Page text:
Building Reusable UI Components

in Isolation Β 

β€” Bolaji Ayodeji

Software Engineer, Content Creator, and Developer Advocate.

πŸ‘¨πŸΎβ€πŸ’»: Commerce Layer
πŸ‘¨πŸΎβ€πŸ«: blog.bolajiayodeji.com

πŸ“: bawd.bolajiayodeji.com

β™ŸοΈ: @bolajiayodeji

🐦: @iambolajiayo

I'm Bolaji Ayodeji

Hi πŸ‘‹πŸΎ

TOCs

1.

Introduction to React Components

A component is an independent piece of reusable user interface that has its own logic and appearance.

function Button() {
  return (
    <button
    	type="button"
        className="..."
        onClick={()=> console.log('clicked')}
	{...props}
    >
    	This is a button
    </button>
  );
}
function Button() {
  return (
    <button
    	type="button"
        className="..."
        onClick={()=> console.log('clicked')}
	{...props}
    >
    	{label}
    </button>
  );
}
import { Button } from './Button';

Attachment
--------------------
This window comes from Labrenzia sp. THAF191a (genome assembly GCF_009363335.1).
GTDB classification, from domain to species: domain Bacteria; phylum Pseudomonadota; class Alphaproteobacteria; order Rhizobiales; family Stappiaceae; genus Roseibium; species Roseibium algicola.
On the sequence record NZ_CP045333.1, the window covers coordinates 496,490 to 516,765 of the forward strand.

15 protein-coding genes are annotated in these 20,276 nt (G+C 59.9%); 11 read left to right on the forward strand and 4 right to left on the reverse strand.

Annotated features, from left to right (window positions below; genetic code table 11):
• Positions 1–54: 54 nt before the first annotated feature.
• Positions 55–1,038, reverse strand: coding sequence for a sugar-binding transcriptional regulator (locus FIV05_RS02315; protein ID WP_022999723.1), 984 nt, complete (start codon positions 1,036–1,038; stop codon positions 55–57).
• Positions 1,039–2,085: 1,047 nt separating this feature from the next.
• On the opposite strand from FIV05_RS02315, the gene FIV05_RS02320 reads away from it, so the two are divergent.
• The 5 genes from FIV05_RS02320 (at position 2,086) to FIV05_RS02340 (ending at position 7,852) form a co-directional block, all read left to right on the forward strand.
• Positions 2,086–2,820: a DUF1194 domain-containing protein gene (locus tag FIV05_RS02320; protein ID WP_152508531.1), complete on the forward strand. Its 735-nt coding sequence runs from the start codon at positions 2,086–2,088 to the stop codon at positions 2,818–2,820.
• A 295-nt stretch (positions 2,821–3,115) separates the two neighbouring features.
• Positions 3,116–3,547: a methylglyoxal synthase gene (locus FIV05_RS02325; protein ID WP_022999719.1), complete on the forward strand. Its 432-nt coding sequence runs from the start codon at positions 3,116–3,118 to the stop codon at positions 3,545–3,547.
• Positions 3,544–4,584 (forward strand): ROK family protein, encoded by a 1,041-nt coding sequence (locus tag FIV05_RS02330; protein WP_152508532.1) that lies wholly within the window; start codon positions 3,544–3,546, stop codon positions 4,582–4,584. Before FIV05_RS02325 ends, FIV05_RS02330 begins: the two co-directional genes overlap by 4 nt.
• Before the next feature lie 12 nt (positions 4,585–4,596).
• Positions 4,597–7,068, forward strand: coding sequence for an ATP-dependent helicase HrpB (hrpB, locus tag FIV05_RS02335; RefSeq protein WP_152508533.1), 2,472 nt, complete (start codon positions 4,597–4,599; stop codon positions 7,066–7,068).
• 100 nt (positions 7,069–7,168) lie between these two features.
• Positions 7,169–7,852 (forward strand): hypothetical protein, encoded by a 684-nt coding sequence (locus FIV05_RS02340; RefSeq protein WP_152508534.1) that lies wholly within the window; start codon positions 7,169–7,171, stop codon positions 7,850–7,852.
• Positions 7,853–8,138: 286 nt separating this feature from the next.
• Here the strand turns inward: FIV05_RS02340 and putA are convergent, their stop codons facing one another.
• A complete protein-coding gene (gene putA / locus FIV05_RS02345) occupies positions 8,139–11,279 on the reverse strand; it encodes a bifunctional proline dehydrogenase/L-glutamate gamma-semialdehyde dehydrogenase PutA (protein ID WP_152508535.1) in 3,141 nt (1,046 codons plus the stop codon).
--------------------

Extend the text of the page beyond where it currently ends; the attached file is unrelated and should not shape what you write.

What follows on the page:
export const Header = () => (
  <>
    <header>
      <div className="wrapper">
        <div>
          <img src="logo.png" alt="logo" />
          <h1>Acme</h1>
        </div>
        <div>
          <Button size="small" onClick={...} label="Log in" />
          <Button
            primary
            size="small"
            onClick={...}
            label="Sign up"
          />
        </div>
      </div>
    </header>
  </>
)
import { Header } from './Header';
import { CTA } from './CTA';
import { Gallery } from './Gallery';
import { Footer } from './Footer';

export default function Home() {
  return (
    <div>
      <Header />
      <CTA />
      <Gallery />
      <Footer />
    </div>
  );
}

In Reactjs, components are built as JavaScript functions, should perform just one action, and should be pure.

2.

From Monoliths to Building Composable UIs

The word "monolith" describes buildings or structures that are carved, cast, or excavated from a single piece of material (e.g rock).

Cleopatra's Needle (London, πŸ‡¬πŸ‡§)

In software engineering, Β this is an application meant to be delivered to multiple clients (mobile-web, desktop, or mobile) with all parts combined.

Β 

Think of frontend, backend, content, HTTP requests, APIs, web services, webhooks, databases, etc.